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how does the servlet knows that the client has closed the browser

Tanveer Rameez
Ranch Hand

Joined: Dec 11, 2000
Posts: 158
hi
I want the servlet to know that the user has closed the browser. If the user logs out by clicking on log-out button in the page, the servlets can know that the user has logged out(and can invalidate the session). But if the browser is closed by the user without logging out, how can the servlet know that the user has logged out? or in other words i want the session to invalidated whenever the user logs out(which I can do) or whenever the user closes the browser(which the servlet is not able to know).
The servlet maintains a list of users logged in.
Please let me know the solution.
thanks in advance
Tanveer


Author of JPhotoBrush Pro (www.jphotobrushpro.com)
ashish kulkarni
Ranch Hand

Joined: Aug 15, 2002
Posts: 130
Hi
The servlet will never come to know about the browser closing event, may u can pu tsome javascript to check for browser closing and then report it to the servlet...


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Tanveer Rameez
Ranch Hand

Joined: Dec 11, 2000
Posts: 158
hi
if i report it to the servlet(by javascript calling the servlet with certain parameters on unload event of the browser), the request will also come back and a new browser opens up to display the response of the servlet.(The original window will however close) .
I don't want the new window to be opened. I guess if u send a request ( I guess any reporting to the servlet is a request) to the servlet, a response will come back to the same browser window. If theat browser window is closed by this time, a new browser window opens up.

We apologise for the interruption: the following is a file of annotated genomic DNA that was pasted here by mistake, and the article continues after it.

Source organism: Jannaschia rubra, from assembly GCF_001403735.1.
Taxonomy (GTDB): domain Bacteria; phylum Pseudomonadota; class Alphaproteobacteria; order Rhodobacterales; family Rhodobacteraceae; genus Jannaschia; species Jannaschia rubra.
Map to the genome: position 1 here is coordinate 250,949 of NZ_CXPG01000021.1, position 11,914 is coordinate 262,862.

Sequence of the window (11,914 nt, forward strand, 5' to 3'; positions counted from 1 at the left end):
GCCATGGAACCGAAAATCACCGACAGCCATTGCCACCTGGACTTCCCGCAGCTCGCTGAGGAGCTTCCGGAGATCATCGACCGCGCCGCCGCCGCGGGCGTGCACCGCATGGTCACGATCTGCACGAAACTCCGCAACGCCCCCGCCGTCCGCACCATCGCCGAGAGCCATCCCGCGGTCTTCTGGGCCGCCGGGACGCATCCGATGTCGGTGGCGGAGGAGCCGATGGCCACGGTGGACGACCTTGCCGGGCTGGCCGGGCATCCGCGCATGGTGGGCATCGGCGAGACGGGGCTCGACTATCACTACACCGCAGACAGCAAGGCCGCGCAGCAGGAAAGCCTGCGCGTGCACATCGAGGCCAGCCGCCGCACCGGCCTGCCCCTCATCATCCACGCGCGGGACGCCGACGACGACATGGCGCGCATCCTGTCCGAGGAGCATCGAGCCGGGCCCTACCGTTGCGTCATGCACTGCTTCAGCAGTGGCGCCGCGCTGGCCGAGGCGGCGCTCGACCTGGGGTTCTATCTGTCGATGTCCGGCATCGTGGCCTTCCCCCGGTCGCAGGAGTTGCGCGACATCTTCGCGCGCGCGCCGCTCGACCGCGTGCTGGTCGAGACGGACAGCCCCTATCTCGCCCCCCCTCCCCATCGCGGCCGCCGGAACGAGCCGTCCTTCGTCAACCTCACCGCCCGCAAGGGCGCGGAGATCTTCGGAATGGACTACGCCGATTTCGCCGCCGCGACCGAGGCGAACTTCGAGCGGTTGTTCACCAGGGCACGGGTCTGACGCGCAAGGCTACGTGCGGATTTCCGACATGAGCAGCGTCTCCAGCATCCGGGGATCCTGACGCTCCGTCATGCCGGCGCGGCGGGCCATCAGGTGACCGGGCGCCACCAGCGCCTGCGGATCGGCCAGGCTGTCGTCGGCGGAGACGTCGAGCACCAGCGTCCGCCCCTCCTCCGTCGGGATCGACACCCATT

So can you or anyone else help me. I don't want the response to come back (which forces the browser to open a new window).
thanks
Tanveer
Tim Holloway
Saloon Keeper

Joined: Jun 25, 2001
Posts: 16134
    
  21

The solution is to put a timeout on the login session.
Browsers have no way to reliably notify the server, and in any event, if the Browser or client OS crashed (which was fairly common until recently), there would be cases where notification couldn't be relied on anyway.
A lot of websites do provide a "logout" button, but as a user, I can tell you that I often forget it's there and just move onto another website.
Which is another reason why you can't get a good notification. If I jump to a new website OR open another browser window to a new website, the session to the old website is still there - HTTP isn't a connect-to-only-one-server type of service.


Customer surveys are for companies who didn't pay proper attention to begin with.
William Brogden
Author and all-around good cowpoke
Rancher

Joined: Mar 22, 2000
Posts: 12803
    
    5
I like to use a class that implements HttpSessionBindingListener - if you attach one of these to the user's session, it will get called when the session is deleted after it times out - or - if you call the session invalidate method. That way, no matter what happens your servlet eventually gets notified that the user is not active.
There are also other session listeners that some folks prefer to use.
Bill
Ken Robinson
Ranch Hand

Joined: Jul 25, 2002
Posts: 52
By nature, a web server forgets about the user as soon as the current request has been satisfied. Only through the Session API can the next request from that user be identified. Although a Logout button can be utilized, it is rarely (as mentioned above) used.
If you are using version 2.3 of the JSDK, you can use LifeCycleEvents. Most Web Containers allow you to set a Session Timeout, which invalidates a Session after so much time as passed. By utilizing an HttpSessionListener, you can guarentee you will be notified a Session is about to be destroyed.
While this approach still requires you wait for the Session to time out, it does give you the ability to guarentee the Session is invalidated as you would like it.
I would suggest any resource that can be shared across multiple users/request (Database connections) be used via a pool (DataSource) whenever possible.
 
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